Topic: Worth trying to rebuild this kit?  (Read 2979 times)

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Offline NY Frank

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Worth trying to rebuild this kit?
« on: November 19, 2010, 01:02 PM »
We found an old, forgotten, Slingerland cocktail kit in the attic.  No hw - just 3 shells.
I think the shells are 16" bass, 10" snare, 8" tom.

The wraps are cracked and peeling.  The shells themselves seem ok / not cracked.   Do you think it would be worth the energy and small investment to turn this into a tiny, portable jazz kit?

- I'd peel off the wraps and try to sand off the glue.   You think what would be left would be finishable?   I wouldn't need it to look perfect - I'm not fussy.   As far as the finish goes, Pretty Good would be Good Enough.  :)

- I'd cut the 16" stand up bass tom and flip it over.   I have access to people/tools to do this - via being very fortunate to live minutes from Precision Drum Company.   They'd do those cuts for very low dollars.

- I'd have Precision re-do the bearing edges because that's obviously important and these are probably cut poorly.

- I'd need some hardware to put this all together.

I'm wondering mainly because - I don't know what's underneath those wraps, and whether or not these shells are worthy of the effort.   It would be fun, though, if this flew.   I think some of you here have pretty small kits.   I'm about to go Search again - I think some of you have 16" bass-based tiny kits.

Thoughts?       Thanks.
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Frank
Just play

Bionic Ankle    "... we can rebuild him ..."

donelk

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Re: Worth trying to rebuild this kit?
« Reply #1 on: November 19, 2010, 01:22 PM »
I say do it for the fun. Spend the money as you get it... one step at a time.

I play a 16x16 bass drum all the time... will play it twice this weekend!

Offline NY Frank

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Re: Worth trying to rebuild this kit?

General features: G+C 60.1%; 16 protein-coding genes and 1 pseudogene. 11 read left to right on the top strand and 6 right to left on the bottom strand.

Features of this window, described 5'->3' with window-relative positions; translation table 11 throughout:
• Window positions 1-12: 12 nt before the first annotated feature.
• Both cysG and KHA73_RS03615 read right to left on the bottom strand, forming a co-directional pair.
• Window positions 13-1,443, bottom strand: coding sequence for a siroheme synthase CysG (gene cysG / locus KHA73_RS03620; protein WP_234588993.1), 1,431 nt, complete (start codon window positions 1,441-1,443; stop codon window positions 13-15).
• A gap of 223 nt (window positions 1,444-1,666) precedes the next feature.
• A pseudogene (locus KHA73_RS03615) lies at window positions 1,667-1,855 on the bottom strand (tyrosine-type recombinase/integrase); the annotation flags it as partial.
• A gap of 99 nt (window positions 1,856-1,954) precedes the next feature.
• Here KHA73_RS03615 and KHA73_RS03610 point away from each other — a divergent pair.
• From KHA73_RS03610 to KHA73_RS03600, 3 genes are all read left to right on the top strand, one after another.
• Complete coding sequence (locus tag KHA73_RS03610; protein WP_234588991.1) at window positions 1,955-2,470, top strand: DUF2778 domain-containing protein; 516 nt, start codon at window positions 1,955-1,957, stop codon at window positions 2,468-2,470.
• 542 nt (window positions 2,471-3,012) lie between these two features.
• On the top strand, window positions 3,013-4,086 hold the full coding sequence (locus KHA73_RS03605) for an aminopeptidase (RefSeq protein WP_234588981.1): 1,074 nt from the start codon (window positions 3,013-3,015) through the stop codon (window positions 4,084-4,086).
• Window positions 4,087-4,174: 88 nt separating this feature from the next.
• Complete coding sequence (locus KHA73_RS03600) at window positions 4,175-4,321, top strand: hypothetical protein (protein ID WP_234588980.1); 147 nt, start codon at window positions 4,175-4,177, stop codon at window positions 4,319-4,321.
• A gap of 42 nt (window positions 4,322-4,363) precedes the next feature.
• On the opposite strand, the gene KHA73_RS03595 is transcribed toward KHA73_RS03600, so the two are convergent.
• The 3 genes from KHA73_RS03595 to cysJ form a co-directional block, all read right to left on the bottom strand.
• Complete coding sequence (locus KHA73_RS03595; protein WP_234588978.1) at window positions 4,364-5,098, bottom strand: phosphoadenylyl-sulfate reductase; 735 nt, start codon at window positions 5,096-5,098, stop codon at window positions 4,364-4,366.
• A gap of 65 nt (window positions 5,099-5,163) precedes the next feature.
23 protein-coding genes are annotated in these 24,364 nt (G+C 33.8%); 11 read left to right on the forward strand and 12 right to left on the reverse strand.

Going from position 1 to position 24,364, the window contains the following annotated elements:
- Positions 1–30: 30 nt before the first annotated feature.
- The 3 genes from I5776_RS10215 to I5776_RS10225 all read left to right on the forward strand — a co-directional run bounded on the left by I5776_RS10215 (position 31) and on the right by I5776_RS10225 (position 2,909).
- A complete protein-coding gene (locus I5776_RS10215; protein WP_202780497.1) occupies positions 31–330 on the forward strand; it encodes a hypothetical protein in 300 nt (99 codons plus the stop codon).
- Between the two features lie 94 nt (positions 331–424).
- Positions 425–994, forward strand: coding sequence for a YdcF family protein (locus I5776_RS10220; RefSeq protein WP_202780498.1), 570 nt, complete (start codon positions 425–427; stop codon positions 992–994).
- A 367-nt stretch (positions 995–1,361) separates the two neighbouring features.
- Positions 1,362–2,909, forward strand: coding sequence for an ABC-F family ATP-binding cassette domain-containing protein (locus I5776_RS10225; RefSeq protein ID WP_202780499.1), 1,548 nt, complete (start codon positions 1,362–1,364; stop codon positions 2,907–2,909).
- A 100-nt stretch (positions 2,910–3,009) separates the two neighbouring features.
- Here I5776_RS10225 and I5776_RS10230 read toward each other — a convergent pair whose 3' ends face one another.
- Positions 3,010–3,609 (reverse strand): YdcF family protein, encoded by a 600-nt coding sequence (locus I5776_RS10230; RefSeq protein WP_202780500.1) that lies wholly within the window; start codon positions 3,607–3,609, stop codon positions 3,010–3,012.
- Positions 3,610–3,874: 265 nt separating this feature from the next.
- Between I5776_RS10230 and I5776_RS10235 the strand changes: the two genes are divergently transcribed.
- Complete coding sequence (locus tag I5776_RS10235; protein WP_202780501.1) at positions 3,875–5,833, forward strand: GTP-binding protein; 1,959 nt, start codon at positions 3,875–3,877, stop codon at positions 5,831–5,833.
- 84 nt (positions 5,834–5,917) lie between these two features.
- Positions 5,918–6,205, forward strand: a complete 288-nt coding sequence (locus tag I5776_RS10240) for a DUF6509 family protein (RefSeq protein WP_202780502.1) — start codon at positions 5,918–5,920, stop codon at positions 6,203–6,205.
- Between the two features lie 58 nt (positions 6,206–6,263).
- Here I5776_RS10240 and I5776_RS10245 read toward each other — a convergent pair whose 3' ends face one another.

« Reply #2 on: November 19, 2010, 03:31 PM »
Thanks.

Yeah - I'm not worried about the 16 as the bass.  I play an 18 now, and it's fine, and I'm sure the 16 will be, too.   

Biggest thought is - what's beneath that wrap?     :)   
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Frank
Just play

Bionic Ankle    "... we can rebuild him ..."

Offline KevinD

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Re: Worth trying to rebuild this kit?
« Reply #3 on: November 19, 2010, 09:14 PM »
Hey Frank,

Welcome back! Good to see you back here. Man, you must have a much better attic than I do, I never find anything cool like that up in my attic!

What was the color of the wrap?
Can you post a photo of the set?

You may just want to hold off cutting it up because some of those old Slingy cocktail sets can be worth quite a bit.

There are some old Slingerland catalogs out on the web where you may be able to find that particular model and that would help you date the kit. As I understand it Slingerland didn't have serial numbers in any uniform or contiguous scheme until sometime in the mid the 1960s.

I saw one in blue sparkle from 1939 and it went for quite a bit.

The folks from Precision could probably tell you though.

I wouldn't worry about what is under the wrap I would just wrap it in a vintage style.

Good luck with it!

Kevin

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Offline Chris Whitten

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Re: Worth trying to rebuild this kit?
« Reply #4 on: December 03, 2010, 03:23 PM »
I wouldn't cut any drums either.
It doesn't stop you from using it as a bass drum.
Who knows what's underneath.
I stripped my Camco kit, sanded it and rubbed danish oil on the shells to finish them. Easy to do and it looks great.

Offline Chip Donaho

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Re: Worth trying to rebuild this kit?
« Reply #5 on: December 04, 2010, 12:59 PM »
I stripped my Camco kit, sanded it and rubbed danish oil on the shells to finish them. Easy to do and it looks great.
Would that be the same as linseed oil? I've fixed drums and kept everything as close to original as possible. But striping old covering off isn't hard. Anything thin and somewhat strong will work. Just push it under the old covering and lift. If you sand the shells go "with" the direction of the wood grain. Then you just stain the wood and your sanding won't show. But if you're recovering you can go right over the old stuff as long as it's holding good to start with. Wood grain looks great when done right.  ;)
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